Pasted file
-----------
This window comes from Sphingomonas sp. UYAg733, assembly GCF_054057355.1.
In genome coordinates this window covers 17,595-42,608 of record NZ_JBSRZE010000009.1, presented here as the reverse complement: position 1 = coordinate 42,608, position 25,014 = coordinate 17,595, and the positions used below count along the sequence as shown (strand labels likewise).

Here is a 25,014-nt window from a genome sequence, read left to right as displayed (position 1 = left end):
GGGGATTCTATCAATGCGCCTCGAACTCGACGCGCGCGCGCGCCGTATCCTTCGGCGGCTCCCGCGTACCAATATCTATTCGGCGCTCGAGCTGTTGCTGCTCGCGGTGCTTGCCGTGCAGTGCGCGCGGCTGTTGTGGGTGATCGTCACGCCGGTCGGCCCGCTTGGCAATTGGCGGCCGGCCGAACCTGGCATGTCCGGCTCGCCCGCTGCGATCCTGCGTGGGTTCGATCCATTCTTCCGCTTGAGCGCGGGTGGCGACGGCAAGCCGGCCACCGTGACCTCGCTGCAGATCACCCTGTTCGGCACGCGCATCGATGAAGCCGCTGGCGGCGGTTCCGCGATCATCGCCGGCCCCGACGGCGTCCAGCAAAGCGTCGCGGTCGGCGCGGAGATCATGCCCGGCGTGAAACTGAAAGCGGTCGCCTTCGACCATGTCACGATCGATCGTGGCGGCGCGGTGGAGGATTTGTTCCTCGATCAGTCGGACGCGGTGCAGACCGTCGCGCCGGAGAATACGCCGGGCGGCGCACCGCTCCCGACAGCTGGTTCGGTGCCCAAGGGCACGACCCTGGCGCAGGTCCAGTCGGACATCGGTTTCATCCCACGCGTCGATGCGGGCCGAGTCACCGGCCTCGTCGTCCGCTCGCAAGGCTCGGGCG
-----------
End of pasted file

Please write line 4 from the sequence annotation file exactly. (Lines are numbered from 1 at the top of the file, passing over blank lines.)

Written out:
GGGGATTCTATCAATGCGCCTCGAACTCGACGCGCGCGCGCGCCGTATCCTTCGGCGGCTCCCGCGTACCAATATCTATTCGGCGCTCGAGCTGTTGCTGCTCGCGGTGCTTGCCGTGCAGTGCGCGCGGCTGTTGTGGGTGATCGTCACGCCGGTCGGCCCGCTTGGCAATTGGCGGCCGGCCGAACCTGGCATGTCCGGCTCGCCCGCTGCGATCCTGCGTGGGTTCGATCCATTCTTCCGCTTGAGCGCGGGTGGCGACGGCAAGCCGGCCACCGTGACCTCGCTGCAGATCACCCTGTTCGGCACGCGCATCGATGAAGCCGCTGGCGGCGGTTCCGCGATCATCGCCGGCCCCGACGGCGTCCAGCAAAGCGTCGCGGTCGGCGCGGAGATCATGCCCGGCGTGAAACTGAAAGCGGTCGCCTTCGACCATGTCACGATCGATCGTGGCGGCGCGGTGGAGGATTTGTTCCTCGATCAGTCGGACGCGGTGCAGACCGTCGCGCCGGAGAATACGCCGGGCGGCGCACCGCTCCCGACAGCTGGTTCGGTGCCCAAGGGCACGACCCTGGCGCAGGTCCAGTCGGACATCGGTTTCATCCCACGCGTCGATGCGGGCCGAGTCACCGGCCTCGTCGTCCGCTCGCAAGGCTCGGGCG